In its effort to make electric vehicles an attractive option, New York has upped its game with a Make-Ready program to promote responsible charging station deployment. The program, which will run through 2025, is line with the state’s goal of deploying 850,000 zero-emission vehicles by the end of that year.
Already, the state has approved more than 20,000 rebates, totaling $29 million, for residents to buy electric cars under the Drive Clean Rebate initiative. Only 2,085 Finger Lakes residents, or 10 percent, have applied for these rebates. Long Island led the charge, with 33 percent or 6,866 applications.
A recent report issued by the state Department of Public Service made the recommendation for these stations, to create an infrastructure that is deemed essential to support the growing use of electric cars.
“Accelerating electric vehicle ownership is a key component of New York’s nation-leading plan to fight climate change and grow our clean energy economy,” Gov. Andrew Cuomo said while announcing the program. “The Make-Ready initiative will direct the state’s utilities to build the grid infrastructure needed to enable the installation of publicly accessible chargers, encouraging more New Yorkers to choose electric vehicles while creating jobs and ensuring our energy dollars stay in-state.”
The report recommends that the Public Service Commission direct the state’s major electric utilities to build the grid infrastructure necessary for the installation of publicly accessible electric vehicle charging stations. It suggests leveraging the expertise of these utility providers to promote zero-emission vehicle adoption.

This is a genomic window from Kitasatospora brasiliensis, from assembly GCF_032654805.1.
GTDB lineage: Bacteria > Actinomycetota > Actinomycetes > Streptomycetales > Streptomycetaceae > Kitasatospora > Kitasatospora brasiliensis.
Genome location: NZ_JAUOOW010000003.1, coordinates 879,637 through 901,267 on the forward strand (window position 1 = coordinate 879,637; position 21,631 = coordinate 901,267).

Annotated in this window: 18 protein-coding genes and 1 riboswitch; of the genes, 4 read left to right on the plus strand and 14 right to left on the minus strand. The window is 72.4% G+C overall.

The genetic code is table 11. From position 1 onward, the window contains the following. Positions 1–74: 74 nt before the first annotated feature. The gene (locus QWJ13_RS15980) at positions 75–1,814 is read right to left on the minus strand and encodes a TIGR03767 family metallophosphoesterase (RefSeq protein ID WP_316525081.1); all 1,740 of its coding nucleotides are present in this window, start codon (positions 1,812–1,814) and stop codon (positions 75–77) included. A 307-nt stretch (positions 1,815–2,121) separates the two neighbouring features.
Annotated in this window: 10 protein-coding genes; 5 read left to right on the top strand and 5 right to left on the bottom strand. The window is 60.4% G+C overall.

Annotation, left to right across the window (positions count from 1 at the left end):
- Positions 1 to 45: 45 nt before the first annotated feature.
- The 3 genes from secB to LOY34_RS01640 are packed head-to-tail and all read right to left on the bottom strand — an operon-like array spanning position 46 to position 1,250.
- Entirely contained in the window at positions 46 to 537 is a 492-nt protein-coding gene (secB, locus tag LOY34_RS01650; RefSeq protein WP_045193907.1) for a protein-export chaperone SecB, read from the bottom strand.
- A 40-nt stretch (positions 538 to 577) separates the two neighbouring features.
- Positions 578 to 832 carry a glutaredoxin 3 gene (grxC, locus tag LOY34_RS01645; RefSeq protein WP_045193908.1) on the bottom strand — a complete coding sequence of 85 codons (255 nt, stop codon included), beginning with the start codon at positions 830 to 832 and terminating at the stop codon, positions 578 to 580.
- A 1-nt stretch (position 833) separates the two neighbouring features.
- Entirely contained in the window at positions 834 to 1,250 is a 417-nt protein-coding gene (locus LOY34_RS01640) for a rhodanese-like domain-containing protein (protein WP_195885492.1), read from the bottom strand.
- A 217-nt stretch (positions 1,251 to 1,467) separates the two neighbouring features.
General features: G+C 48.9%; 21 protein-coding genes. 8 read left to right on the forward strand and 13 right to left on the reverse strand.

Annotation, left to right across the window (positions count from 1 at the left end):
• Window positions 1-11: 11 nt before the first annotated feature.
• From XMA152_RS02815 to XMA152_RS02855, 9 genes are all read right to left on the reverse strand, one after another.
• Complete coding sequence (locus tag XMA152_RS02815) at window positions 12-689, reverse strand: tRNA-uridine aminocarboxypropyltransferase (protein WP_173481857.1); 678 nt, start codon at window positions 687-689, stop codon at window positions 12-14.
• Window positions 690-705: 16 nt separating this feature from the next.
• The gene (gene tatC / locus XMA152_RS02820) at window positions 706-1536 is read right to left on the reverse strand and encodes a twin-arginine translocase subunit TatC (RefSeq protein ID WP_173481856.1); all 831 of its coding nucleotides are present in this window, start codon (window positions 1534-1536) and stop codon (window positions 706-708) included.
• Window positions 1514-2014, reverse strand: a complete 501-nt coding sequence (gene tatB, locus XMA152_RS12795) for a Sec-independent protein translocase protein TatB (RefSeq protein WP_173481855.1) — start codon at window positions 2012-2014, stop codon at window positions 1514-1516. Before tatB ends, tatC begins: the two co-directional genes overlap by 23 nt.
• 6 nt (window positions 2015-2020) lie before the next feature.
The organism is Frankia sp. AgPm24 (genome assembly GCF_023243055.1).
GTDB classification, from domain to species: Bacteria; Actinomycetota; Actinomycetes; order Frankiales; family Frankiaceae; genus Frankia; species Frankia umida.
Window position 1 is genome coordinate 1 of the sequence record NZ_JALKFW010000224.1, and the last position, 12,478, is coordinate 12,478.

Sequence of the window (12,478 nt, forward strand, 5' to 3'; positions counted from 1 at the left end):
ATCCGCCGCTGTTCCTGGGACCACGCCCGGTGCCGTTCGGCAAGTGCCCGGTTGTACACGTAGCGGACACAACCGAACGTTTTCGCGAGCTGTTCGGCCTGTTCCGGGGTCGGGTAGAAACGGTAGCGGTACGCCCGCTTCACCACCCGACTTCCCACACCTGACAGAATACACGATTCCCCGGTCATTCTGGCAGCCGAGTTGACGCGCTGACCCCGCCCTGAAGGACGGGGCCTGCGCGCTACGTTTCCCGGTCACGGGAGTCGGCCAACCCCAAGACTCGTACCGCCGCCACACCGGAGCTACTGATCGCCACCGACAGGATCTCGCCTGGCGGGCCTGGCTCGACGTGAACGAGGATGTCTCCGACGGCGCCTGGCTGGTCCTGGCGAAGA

These providers, the report proposes, should be required to include the electric vehicle charging scenarios into their capital planning processes, which will encourage proper siting of charging infrastructure. This approach is estimated to provide New Yorkers with more than $2.6 billion in net benefits, state officials say. It also is expected to support reduced installation costs, improved site host acceptance and maximized use by drivers.
Such a charging forecast would mean electric utilities will need to identify suitable locations. This could be enabled by using common criteria with an eye toward maximizing the use of these stations, the report suggests.
Fast-charger EV stations developed in the first year of the Make-Ready program are expected to have positive financial returns for all regions and site configurations, except for the larger 150 kW stations located in Upstate New York, officials say. The report recommends that each region in Upstate New York be eligible for additional incentives to make four or more fast-charging locations available in every region.
Though New York isn’t the only state pushing adoption of electric vehicles—California, New Jersey and others have as well—New York’s moves haven’t gone unnoticed. Reports laud the state’s efforts, reiterating the need for collaboration with utility providers, beyond automakers, to prompt consumers to consider zero-emission cars.
Since 2013, New York has installed roughly 4,000 charging stations and more than 45,000 electric vehicles have been purchased during that period, the state says.
Smriti Jacob is Rochester Beacon managing editor.